Abstract 18799: Association of Long-term Risk Factor Levels with Coronary Artery Wall Remodeling Indices: The Chicago Healthy Aging Low-RISk Magnetic Resonance Angiography (CHARISMA) Study
Background: Coronary artery wall remodeling (CAR) has recently been recognized as an important feature of atherosclerosis development. Long-term associations of risk factor (RF) burden with remodeling indices have not been described.
Methods: In 2009-11, we performed MR angiography in 440 randomly-selected participants (ppts) of the Chicago Healthy Aging Study, whose RFs had been measured in 1967-73. We examined association of aggregate burden of RFs with CAR indices measured by 1.5T MR imaging. Cross-sectional images of the proximal portions of the left main (LMCA, 1 slice), left anterior descending (LAD, 3 slices) and right (RCA, 3 slices) coronary arteries prescribed using coronary landmarks were acquired using a breath-hold, black-blood, ECG-gated, turbo spin echo sequence. RF burden at baseline was stratified into “Low Risk” (untreated cholesterol <200 mg/dL, untreated blood pressure <120/<80 mm Hg, not smoking and no diabetes) and “Not Low Risk,” including all others. Individual RF associations were also examined.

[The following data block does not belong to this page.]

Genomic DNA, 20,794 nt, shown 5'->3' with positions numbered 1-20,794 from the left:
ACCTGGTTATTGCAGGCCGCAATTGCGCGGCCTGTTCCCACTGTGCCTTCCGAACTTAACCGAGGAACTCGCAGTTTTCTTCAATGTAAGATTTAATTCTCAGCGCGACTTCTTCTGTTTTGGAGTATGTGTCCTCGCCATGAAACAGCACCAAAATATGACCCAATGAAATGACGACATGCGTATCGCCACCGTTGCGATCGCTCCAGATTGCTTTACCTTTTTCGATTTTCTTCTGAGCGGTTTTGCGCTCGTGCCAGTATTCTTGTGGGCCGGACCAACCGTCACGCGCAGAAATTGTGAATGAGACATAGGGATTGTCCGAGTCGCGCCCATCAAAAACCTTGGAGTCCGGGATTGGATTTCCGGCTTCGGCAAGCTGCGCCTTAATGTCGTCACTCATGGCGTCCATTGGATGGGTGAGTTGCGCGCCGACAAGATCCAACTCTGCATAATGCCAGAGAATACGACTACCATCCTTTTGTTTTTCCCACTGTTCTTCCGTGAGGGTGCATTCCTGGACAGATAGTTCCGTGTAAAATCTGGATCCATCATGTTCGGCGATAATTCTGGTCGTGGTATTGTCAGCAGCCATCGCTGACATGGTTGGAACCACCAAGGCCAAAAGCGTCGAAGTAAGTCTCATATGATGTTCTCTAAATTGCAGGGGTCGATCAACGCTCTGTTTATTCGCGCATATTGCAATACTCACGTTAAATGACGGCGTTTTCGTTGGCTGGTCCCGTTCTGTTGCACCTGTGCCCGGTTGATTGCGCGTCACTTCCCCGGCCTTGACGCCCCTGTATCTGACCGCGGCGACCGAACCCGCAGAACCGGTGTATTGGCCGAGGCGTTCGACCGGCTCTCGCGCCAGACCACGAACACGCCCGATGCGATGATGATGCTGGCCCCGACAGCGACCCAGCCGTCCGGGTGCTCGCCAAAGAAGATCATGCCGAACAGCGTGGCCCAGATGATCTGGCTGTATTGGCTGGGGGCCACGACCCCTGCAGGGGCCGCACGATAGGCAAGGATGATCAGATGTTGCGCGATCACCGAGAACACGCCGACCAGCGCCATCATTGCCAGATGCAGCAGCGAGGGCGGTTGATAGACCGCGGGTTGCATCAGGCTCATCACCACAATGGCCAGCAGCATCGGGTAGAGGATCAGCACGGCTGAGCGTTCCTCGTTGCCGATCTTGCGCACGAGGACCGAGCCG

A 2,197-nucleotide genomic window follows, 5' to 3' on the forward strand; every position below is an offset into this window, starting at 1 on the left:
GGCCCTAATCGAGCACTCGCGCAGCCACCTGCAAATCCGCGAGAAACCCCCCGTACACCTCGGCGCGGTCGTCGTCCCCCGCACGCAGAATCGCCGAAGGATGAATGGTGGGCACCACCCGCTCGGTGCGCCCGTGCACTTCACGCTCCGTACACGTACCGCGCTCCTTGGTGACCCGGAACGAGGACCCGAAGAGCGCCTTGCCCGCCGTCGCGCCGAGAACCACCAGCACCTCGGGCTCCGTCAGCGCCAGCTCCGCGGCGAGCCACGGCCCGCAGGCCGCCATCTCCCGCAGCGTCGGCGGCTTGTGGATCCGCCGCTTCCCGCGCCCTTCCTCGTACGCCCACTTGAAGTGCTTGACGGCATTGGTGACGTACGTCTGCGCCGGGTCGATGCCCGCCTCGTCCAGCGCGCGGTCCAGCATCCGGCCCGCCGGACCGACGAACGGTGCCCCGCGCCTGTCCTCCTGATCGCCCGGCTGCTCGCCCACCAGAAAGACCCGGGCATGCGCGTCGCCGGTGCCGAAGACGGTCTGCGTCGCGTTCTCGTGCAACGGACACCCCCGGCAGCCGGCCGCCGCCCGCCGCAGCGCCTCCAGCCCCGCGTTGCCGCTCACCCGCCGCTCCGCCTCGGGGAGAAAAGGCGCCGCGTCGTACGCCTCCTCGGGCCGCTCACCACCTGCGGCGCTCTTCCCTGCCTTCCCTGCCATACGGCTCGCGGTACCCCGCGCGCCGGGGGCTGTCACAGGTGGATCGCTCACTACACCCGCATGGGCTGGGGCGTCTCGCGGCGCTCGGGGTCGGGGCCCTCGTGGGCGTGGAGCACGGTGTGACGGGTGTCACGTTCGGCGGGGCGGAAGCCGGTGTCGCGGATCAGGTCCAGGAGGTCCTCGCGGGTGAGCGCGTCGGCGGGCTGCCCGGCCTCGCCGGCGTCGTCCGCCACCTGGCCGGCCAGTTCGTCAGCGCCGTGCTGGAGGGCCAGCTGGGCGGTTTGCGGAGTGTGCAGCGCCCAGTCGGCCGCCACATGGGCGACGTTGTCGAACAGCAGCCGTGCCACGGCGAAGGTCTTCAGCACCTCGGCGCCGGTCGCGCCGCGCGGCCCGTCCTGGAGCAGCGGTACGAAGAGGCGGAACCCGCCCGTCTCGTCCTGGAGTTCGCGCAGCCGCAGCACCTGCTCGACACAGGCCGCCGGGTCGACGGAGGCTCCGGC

Results: Among 422 ppts with evaluable images, the mean age was 32±5 y at baseline and 71±5 y at follow-up; 65% were male and 84% white. By design, 154/422 (36.5%) had the Low Risk profile at baseline, but only 5.5% maintained it at follow up. The Table shows the CAR indices, stratified by Low Risk status at baseline. Mean and maximal wall thickness measures were significantly lower for ppts with Low Risk status at baseline in the LMCA and LAD, as was overall coronary wall area in the LAD. Associations were generally as expected for individual RFs and were particularly significant for baseline obesity.
Conclusions: These are the first data to examine long-term associations of RF burden with indices of coronary artery wall remodeling. These associations may explain part of the mechanism of the decades-long protection against development of clinical coronary events observed in individuals with the Low Risk profile in younger adulthood.
- © 2012 by American Heart Association, Inc.